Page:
Date: Wed Nov 28 16:55:01 2007

Author: Jerry DiMarco

Subject: Re: Talked to a crazy one today....

Post:
Actually there was an interesting Nova program on the upcoming pole
reversal a few months ago. On that program they interviewed one geologist
who studied a pole reversal as recorded in layers of volcanic rock on
Steen's mountain in Oregon. Those rocks recorded the reversal in great
detail. So we know about previous pole reversals in greater detail
now. Additionally, computer models have advanced to the point where they
can actually predict the sequence of events in a typical pole
reversal. The typical scenario predicted is not sudden or final, but it
does make sense because it is similar to other complex systems we have
encountered. There is a simulation of a pole reversal in a link on this page:



I find it hard to believe that scientists would not be able to
determine what, if anything, will happen when we pass through the plane of
the galaxy. Even if we couldn't, where is the science that proves any of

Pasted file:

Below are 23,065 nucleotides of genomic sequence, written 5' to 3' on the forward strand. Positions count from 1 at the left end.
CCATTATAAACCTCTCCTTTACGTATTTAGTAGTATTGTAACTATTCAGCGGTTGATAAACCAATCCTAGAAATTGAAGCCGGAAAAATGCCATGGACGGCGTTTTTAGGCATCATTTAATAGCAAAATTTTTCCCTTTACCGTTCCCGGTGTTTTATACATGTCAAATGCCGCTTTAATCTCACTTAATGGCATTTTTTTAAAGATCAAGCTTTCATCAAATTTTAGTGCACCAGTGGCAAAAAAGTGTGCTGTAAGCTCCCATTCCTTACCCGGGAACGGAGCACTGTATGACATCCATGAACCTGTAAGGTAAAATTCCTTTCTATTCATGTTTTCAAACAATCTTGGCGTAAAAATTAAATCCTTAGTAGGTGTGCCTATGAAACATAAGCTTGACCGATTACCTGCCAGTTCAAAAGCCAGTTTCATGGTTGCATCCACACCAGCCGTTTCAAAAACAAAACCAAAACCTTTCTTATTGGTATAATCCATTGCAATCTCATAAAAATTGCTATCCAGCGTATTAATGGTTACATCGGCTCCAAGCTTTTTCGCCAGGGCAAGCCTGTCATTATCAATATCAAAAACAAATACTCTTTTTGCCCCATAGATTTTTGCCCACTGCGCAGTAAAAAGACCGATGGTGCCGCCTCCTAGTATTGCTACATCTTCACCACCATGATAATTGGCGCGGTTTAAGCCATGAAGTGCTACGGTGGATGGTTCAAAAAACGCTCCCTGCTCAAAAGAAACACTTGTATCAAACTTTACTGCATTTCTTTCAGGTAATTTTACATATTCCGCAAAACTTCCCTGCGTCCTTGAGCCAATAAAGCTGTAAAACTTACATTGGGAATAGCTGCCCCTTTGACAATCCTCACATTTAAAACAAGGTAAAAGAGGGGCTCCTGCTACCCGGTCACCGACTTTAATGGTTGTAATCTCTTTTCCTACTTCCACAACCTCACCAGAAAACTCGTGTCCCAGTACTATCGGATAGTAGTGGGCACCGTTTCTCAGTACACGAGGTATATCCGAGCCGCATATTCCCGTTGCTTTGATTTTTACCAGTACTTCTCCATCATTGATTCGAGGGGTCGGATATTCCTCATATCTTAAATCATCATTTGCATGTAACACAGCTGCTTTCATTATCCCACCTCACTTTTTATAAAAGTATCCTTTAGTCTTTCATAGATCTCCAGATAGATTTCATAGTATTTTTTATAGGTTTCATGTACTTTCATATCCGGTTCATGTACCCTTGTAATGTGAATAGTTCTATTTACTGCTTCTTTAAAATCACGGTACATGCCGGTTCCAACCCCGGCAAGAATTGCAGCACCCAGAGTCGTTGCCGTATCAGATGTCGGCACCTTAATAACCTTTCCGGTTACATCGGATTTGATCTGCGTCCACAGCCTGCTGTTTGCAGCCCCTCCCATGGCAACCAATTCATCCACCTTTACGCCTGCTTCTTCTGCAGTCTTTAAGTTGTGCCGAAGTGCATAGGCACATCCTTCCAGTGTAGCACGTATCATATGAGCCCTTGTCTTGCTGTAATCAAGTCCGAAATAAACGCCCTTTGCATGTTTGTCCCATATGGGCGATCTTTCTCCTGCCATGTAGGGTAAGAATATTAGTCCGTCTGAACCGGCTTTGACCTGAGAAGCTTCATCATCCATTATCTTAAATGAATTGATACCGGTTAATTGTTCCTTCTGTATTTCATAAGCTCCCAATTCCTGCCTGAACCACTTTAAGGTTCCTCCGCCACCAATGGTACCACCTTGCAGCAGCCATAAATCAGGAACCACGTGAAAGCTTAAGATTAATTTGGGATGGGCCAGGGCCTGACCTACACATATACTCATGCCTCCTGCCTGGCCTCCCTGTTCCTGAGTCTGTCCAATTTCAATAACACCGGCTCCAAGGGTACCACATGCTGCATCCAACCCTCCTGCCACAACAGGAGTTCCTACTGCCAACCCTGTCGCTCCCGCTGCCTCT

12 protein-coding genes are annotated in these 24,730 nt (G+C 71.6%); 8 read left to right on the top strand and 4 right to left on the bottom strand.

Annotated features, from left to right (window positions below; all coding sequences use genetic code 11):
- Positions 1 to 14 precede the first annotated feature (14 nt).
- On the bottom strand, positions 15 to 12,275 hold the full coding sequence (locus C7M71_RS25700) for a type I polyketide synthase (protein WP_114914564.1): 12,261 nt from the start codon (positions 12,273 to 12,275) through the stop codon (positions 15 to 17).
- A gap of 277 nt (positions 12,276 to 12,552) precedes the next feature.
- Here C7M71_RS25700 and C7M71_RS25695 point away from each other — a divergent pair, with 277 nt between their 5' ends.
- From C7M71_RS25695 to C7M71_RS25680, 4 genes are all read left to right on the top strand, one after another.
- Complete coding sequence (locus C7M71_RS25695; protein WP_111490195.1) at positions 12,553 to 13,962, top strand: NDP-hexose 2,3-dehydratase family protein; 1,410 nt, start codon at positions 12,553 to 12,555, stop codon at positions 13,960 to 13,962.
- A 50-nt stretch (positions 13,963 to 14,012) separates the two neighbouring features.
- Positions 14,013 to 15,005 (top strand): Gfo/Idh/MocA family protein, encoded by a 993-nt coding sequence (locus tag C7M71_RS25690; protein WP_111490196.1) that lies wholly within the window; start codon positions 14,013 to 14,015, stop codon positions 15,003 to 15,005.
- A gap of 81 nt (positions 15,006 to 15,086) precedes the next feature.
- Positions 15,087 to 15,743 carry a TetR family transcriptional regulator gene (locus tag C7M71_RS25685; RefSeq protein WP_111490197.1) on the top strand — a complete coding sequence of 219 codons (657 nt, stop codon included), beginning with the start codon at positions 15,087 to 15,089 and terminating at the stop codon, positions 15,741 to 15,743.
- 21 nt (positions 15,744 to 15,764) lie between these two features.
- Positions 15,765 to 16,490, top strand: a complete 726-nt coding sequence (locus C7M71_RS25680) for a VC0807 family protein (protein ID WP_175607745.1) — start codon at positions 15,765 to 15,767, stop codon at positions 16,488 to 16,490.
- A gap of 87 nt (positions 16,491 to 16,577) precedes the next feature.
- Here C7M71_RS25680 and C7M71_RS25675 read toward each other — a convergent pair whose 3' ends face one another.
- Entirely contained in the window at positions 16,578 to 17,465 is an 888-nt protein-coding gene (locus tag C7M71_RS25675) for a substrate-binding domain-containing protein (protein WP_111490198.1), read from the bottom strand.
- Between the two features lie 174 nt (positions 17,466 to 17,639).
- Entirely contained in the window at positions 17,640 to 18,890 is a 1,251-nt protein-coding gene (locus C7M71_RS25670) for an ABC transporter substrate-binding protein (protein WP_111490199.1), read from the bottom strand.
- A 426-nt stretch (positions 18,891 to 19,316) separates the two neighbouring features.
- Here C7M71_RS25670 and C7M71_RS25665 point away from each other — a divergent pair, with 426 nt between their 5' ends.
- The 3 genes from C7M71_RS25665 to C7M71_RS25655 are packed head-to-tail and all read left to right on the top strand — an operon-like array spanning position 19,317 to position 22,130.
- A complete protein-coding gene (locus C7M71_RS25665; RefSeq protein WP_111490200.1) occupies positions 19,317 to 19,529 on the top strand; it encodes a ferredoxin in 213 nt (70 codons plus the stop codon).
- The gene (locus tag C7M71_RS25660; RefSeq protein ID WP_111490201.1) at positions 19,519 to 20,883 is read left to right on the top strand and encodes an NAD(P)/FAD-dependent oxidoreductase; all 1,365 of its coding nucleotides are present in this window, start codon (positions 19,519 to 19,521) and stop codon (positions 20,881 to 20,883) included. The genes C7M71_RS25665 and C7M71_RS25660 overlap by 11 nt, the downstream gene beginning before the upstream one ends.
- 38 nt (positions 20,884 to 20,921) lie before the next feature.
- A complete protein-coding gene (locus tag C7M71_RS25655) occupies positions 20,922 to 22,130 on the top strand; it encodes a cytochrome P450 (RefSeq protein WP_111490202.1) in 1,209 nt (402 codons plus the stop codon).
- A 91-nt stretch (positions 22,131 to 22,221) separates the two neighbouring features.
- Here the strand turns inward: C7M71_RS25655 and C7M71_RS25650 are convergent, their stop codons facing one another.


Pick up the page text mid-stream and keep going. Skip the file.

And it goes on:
those claims are plausible?

Jerry



At 11/26/2007 05:30 PM, you wrote:
>Thanks for the perspective on the various end-of-the-world-as-we-know-it
>scenarios.
>
>> We've also never actually witnessed a pole shift (some say the
>>poles will shift for the sun and every other planet, too), so we can't
>>say with absolute certainty how it happens or at what rate. Of course, we
>>CAN say that we think the likelihood of any of it happening is low...very low.
>
>The pole reversals, though not witnessed, have been studied by examining
>the field lines trapped in undersea subduction zones, as described in Wiki
>and are the foundation of plate tectonics.
>(Those geologists will be right on you if anything is off).
>If you can't say how or when it happens, how can you say the probability
>is very low? .
>http://en.wikipedia.org/wiki/Geomagnetic_reversal
>
>Not that pole reversal is a known extinction event, like a meteor or volcanos.
>It could cause problems by not shielding us from radiation, as well as
>messing up a lot of other stuff.
>but it has happened in remarkably short, human-viewable time frames.
>satellites, if still in orbit, would still GPS>
>
>also there is a 0.15% chance a Gamma Ray Burst could happen near us (in
>our galaxy), don't forget that!
>
>I think the best philosophy (or when dealing with citizens with these kind
>of concerns)
>is to make the most of the time that we DO have.
>
>steve "flippin' out" anderson


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Jerry DiMarco
Manager of Lecture Demonstrations and Instructional Labs
Montana State Univ., Physics Dept.
Bozeman, MT

Our Motto: "What would your mother do?"


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